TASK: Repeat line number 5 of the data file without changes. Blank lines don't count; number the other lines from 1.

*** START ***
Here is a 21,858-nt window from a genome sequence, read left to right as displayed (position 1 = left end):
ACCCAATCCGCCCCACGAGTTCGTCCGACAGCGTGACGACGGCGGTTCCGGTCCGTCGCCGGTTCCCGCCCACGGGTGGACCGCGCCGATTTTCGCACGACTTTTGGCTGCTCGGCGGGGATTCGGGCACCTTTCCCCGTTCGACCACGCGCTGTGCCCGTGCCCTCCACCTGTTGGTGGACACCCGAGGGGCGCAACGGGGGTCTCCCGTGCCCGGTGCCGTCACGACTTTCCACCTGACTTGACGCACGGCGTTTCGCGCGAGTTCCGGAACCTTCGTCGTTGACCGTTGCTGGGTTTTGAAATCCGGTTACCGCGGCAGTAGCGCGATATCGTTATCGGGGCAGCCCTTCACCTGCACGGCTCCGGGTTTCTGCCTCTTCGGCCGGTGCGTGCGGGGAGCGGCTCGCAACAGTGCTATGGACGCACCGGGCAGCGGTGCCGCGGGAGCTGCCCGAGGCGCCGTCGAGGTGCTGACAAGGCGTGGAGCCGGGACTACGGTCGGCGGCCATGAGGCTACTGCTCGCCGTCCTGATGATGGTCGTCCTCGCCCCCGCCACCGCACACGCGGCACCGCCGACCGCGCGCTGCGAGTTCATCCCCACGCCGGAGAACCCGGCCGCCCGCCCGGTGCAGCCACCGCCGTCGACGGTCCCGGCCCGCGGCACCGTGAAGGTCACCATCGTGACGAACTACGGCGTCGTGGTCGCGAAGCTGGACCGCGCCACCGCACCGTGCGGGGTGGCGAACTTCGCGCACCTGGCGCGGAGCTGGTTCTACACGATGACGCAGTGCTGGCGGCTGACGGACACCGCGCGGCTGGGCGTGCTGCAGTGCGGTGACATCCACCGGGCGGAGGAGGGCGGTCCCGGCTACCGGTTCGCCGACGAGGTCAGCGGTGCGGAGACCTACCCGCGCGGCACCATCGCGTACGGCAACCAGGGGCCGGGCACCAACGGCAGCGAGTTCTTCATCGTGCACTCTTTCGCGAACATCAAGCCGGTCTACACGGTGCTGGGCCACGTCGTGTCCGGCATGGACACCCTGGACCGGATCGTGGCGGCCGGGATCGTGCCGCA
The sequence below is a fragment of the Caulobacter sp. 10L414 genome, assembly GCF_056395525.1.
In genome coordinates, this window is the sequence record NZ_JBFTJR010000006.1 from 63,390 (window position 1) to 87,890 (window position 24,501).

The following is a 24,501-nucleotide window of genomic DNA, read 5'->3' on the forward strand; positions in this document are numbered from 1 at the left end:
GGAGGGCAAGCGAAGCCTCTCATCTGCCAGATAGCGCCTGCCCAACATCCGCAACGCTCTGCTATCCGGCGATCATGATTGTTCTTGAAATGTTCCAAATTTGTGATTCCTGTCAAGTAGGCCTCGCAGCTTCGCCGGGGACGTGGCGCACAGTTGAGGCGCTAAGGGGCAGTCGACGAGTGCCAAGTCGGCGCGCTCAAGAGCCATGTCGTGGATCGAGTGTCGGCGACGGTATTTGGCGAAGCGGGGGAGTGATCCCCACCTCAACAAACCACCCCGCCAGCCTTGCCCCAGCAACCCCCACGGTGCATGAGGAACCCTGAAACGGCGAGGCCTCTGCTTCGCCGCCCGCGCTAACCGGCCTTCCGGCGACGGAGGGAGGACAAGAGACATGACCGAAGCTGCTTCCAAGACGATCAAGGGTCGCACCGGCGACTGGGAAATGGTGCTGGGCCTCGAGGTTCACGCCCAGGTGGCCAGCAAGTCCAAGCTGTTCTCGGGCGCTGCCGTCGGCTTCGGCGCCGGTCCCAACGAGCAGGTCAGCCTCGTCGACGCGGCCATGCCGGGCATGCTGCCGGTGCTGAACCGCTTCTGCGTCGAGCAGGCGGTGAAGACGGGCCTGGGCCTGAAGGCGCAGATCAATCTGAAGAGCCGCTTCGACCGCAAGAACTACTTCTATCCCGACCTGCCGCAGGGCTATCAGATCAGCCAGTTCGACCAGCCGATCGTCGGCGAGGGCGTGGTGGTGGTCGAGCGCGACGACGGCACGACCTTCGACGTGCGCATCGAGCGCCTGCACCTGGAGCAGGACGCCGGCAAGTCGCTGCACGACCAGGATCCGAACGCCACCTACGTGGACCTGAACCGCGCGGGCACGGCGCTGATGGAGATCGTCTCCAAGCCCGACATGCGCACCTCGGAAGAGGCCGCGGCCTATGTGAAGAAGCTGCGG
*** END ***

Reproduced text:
The following is a 24,501-nucleotide window of genomic DNA, read 5'->3' on the forward strand; positions in this document are numbered from 1 at the left end: